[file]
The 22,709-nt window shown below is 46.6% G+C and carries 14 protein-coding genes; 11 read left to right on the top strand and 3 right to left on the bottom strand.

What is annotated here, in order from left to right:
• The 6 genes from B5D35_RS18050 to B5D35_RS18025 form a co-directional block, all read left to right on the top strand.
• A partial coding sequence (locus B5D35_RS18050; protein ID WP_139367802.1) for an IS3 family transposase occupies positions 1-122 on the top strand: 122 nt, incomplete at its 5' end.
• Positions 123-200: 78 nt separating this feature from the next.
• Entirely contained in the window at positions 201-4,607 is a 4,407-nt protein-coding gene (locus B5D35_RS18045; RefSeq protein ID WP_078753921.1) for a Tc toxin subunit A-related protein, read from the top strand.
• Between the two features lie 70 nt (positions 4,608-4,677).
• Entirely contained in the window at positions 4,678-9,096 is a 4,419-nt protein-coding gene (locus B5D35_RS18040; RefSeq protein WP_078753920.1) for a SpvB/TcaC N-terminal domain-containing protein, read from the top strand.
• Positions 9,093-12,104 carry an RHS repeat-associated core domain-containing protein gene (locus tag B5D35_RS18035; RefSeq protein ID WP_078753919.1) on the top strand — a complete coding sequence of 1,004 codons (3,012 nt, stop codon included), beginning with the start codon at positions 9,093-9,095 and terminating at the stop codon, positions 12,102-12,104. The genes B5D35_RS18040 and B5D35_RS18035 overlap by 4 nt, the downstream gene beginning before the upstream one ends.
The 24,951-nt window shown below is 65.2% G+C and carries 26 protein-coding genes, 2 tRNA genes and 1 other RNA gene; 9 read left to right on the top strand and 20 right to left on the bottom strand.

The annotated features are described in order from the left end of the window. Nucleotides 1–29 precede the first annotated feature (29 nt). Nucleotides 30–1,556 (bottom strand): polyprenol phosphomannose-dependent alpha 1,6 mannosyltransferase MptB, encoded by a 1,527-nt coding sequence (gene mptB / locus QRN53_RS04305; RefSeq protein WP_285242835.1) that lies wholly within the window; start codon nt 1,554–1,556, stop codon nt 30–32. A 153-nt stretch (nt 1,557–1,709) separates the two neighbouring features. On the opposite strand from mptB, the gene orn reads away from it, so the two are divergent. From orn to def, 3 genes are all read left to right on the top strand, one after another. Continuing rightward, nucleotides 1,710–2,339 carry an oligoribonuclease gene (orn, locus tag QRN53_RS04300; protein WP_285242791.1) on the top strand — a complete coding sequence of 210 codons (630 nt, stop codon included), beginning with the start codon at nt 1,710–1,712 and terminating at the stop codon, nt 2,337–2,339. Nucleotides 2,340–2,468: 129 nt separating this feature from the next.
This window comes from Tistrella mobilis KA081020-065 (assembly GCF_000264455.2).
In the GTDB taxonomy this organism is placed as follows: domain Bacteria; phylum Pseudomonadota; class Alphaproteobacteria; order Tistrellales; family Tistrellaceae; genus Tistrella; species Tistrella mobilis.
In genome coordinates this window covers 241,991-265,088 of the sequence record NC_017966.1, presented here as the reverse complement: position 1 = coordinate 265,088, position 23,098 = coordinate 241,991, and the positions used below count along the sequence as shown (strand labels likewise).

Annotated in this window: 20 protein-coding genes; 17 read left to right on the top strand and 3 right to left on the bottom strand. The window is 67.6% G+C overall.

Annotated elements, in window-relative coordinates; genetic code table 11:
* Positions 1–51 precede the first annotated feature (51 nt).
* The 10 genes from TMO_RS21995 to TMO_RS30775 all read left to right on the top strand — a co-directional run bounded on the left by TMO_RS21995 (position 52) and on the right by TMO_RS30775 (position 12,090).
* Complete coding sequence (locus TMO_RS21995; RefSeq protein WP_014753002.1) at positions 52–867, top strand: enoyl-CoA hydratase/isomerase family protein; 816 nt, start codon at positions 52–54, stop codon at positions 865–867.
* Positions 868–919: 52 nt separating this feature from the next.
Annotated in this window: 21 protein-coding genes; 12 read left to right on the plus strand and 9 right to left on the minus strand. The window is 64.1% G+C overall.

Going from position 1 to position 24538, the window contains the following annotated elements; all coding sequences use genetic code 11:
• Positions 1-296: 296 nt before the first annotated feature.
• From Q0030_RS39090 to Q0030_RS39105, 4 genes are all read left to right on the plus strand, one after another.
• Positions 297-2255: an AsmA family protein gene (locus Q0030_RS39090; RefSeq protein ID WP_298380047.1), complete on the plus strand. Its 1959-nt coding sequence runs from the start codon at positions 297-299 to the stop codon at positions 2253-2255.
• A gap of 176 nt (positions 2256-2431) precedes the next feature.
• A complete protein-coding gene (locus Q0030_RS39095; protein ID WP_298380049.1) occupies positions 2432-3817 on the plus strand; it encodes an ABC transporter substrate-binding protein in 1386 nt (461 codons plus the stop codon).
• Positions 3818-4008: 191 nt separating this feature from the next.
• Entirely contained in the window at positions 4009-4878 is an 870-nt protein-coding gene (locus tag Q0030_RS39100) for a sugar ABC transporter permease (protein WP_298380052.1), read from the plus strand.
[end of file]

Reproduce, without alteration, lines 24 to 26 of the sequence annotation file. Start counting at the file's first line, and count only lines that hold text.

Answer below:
• From Q0030_RS39090 to Q0030_RS39105, 4 genes are all read left to right on the plus strand, one after another.
• Positions 297-2255: an AsmA family protein gene (locus Q0030_RS39090; RefSeq protein ID WP_298380047.1), complete on the plus strand. Its 1959-nt coding sequence runs from the start codon at positions 297-299 to the stop codon at positions 2253-2255.
• A gap of 176 nt (positions 2256-2431) precedes the next feature.